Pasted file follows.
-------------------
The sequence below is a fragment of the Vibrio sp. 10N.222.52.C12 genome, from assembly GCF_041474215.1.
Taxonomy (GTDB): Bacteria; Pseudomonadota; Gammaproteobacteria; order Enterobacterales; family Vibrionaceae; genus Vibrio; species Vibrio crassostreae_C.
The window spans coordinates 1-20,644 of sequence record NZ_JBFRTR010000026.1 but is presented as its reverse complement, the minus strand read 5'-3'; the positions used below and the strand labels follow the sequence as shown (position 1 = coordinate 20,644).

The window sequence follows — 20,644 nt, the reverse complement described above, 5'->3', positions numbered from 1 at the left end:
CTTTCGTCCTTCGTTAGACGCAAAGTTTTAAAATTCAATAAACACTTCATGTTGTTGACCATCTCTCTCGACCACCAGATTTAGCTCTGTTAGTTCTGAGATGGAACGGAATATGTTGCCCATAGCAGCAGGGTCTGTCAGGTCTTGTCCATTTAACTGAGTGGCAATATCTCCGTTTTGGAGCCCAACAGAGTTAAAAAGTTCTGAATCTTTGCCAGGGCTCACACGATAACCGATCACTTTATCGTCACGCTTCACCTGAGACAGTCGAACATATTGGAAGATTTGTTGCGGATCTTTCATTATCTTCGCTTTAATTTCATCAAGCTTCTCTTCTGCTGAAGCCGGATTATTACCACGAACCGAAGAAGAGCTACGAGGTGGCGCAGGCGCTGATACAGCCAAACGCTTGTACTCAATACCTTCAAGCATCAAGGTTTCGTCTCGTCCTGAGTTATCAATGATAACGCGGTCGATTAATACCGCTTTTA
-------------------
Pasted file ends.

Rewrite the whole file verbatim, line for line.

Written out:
The sequence below is a fragment of the Vibrio sp. 10N.222.52.C12 genome, from assembly GCF_041474215.1.
Taxonomy (GTDB): Bacteria; Pseudomonadota; Gammaproteobacteria; order Enterobacterales; family Vibrionaceae; genus Vibrio; species Vibrio crassostreae_C.
The window spans coordinates 1-20,644 of sequence record NZ_JBFRTR010000026.1 but is presented as its reverse complement, the minus strand read 5'-3'; the positions used below and the strand labels follow the sequence as shown (position 1 = coordinate 20,644).

The window sequence follows — 20,644 nt, the reverse complement described above, 5'->3', positions numbered from 1 at the left end:
CTTTCGTCCTTCGTTAGACGCAAAGTTTTAAAATTCAATAAACACTTCATGTTGTTGACCATCTCTCTCGACCACCAGATTTAGCTCTGTTAGTTCTGAGATGGAACGGAATATGTTGCCCATAGCAGCAGGGTCTGTCAGGTCTTGTCCATTTAACTGAGTGGCAATATCTCCGTTTTGGAGCCCAACAGAGTTAAAAAGTTCTGAATCTTTGCCAGGGCTCACACGATAACCGATCACTTTATCGTCACGCTTCACCTGAGACAGTCGAACATATTGGAAGATTTGTTGCGGATCTTTCATTATCTTCGCTTTAATTTCATCAAGCTTCTCTTCTGCTGAAGCCGGATTATTACCACGAACCGAAGAAGAGCTACGAGGTGGCGCAGGCGCTGATACAGCCAAACGCTTGTACTCAATACCTTCAAGCATCAAGGTTTCGTCTCGTCCTGAGTTATCAATGATAACGCGGTCGATTAATACCGCTTTTA